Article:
## The nearly ordinary deformation ring is (usually) torsion over weight space

Let $F/{\mathbf{Q}}$ be an arbitrary number field. Let $p$ be a prime which splits completely in $F$, and consider an absolutely irreducible representation:

$\rho: G_{F} \rightarrow {\mathrm{GL}}_2({\overline{\mathbf{Q}}}_p)$

which is unramified outside finitely many primes.

If one assumes that $\rho$ is geometric, then the Fontaine–Mazur conjecture predicts that $\rho$ should be motivic, and the Langlands reciprocity conjecture predicts that $\rho$ should be automorphic. This is probably difficult, so let’s make our lives easier by adding some hypotheses. For example, let us assume that:

• A: For all $v|p$, the representation $\rho|G_{v}$ is crystalline and nearly ordinary,
• B: The residual representation ${\overline{\rho}}$ has suitably big image (Taylor–Wiles type condition.)

Proving the modularity of $\rho$ under these hypotheses is still too ambitious — it still includes even icosahedral representations and Elliptic curves over arbitrary number fields. Natural further hypotheses to make include conditions on the Hodge–Tate weights and conditions on complex conjugation.

We prove the following:

Theorem I: Assume, in addition to conditions A and B+, that

• C: The Hodge-Tate weights $[a_v, b_v]$ at each $v|p$ are sufficiently generic,
• D: If $F$ is totally real, then there exists at least one infinite place such that $\rho$ is even.

Then $\rho$ does not exist.

The condition B+ (which will be defined during the proof) is more restrictive than the usual Taylor–Wiles condition — we shall see from the proof exactly what it entails. Condition C will also be explained — but let us note that, for any suitable method of counting, almost all choices of integers are generic, even after imposing some condition on the determinant (say $a_v + b_v$ is constant) to rule out stupidities.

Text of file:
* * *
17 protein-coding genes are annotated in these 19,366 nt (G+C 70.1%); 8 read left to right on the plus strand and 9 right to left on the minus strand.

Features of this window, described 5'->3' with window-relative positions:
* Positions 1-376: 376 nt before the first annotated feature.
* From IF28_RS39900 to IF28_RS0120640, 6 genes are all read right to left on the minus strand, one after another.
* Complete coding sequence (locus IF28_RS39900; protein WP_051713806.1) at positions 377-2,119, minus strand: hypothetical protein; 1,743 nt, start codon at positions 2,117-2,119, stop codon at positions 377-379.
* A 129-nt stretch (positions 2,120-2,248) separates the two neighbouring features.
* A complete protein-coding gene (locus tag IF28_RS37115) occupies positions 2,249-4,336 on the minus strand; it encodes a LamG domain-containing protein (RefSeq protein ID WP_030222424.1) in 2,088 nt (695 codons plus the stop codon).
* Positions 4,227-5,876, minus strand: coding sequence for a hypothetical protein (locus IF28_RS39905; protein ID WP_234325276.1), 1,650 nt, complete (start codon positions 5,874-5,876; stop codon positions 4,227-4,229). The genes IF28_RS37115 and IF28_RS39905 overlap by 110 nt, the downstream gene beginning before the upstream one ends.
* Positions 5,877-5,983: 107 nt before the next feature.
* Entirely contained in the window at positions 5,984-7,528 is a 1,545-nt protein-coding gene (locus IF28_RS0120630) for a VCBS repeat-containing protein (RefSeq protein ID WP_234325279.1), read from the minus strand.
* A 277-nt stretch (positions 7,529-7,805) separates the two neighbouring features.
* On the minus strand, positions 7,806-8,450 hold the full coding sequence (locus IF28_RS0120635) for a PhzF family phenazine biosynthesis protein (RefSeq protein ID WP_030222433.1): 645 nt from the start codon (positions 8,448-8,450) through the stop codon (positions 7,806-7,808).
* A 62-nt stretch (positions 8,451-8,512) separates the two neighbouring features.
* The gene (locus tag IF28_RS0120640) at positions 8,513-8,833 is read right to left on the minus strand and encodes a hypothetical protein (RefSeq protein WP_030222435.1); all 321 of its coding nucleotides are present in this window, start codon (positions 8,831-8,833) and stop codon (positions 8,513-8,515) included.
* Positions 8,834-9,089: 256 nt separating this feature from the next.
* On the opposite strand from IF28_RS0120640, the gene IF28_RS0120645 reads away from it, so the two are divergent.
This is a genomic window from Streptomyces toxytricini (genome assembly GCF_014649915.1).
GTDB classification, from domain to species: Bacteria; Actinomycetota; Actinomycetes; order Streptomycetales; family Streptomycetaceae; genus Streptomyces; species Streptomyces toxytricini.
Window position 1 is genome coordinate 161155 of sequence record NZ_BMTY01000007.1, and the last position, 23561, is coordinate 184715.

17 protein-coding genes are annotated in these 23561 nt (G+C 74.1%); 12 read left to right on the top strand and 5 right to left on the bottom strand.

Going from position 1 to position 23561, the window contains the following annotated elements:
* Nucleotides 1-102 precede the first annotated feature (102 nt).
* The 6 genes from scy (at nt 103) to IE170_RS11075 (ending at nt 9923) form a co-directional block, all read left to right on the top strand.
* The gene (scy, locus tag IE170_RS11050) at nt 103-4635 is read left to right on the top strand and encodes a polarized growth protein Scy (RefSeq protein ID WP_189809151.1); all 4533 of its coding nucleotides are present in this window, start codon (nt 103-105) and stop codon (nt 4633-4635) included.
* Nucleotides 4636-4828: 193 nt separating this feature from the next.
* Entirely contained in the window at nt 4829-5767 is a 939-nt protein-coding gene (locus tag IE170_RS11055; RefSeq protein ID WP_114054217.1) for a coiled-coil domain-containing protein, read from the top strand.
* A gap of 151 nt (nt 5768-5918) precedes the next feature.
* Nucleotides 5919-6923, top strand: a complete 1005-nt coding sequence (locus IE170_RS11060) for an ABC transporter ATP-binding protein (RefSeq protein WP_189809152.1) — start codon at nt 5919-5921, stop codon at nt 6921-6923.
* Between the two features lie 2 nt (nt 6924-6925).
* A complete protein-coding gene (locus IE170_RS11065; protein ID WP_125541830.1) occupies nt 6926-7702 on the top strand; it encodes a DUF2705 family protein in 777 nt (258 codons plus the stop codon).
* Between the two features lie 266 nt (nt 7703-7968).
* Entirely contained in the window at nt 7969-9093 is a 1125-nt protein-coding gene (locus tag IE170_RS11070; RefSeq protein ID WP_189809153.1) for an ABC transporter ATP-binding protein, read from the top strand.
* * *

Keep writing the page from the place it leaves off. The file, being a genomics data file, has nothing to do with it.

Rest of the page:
One should think of this theorem as follows. If $F$ is totally real, then condition D should be sufficient to rule out the existence of any automorphic $\rho$ in regular weight, because (for motivic reasons) such representations should be totally odd. On the other hand, if $F$ is not totally real, then the weights of any motive (with coefficients) should satisfy a certain non-trivial symmetry property with respect to the action of complex conjugation. So, for example, if $F$ has signature $(1,2)$, then either condition C or D should be sufficient, but we will require both. In fact, even condition C is stronger than what should be necessary. In addition to assuming regularity at all primes, it amounts to (on the representation theoretic side) insisting that none of the $\mathrm{GL}_2(\mathbf{C})$ weights are fixed by any conjugate of complex conjugation, whereas a single such example should be enough for a contradiction.

Perhaps a useful way to think about Theorem I is to make the following comparison. Hida proves the following theorem:

Theorem [Hida]: The nearly ordinary Hida family for $\mathrm{SL}(2)/F$ is finite over weight space and has positive rank if and only if $F$ is totally real and the corresponding ${\overline{\rho}}$ is odd at all infinite places.

On the other hand, a consequence of Theorem I is:

Theorem II: The fixed determinant nearly ordinary deformation ring of a residual representation ${\overline{\rho}}$ satisfying condition B+ is finite over weight space and has positive rank if and only if $F$ is totally real and the corresponding ${\overline{\rho}}$ is odd at all infinite places.

In both cases, I am only considering the deformation rings up to twist — the deformation ring of the character is torsion over the corresponding weight space whenever $\mathcal{O}_F$ has infinitely many units. Also in both cases, it is of interest to determine the exact co-dimension of the ordinary family — this is a difficult problem, because strong enough results would allow you do deduce Leopoldt by considering induced representations.

OK, so what is the argument? If you have read some of my papers, you can probably guess.

Assume that $\rho$ exists. Let $U$ be the representation corresponding to $\rho$. Now replace $U$ by $V = {\mathrm{Sym}}^2(U)$. Now replace $V$ by the tensor induction: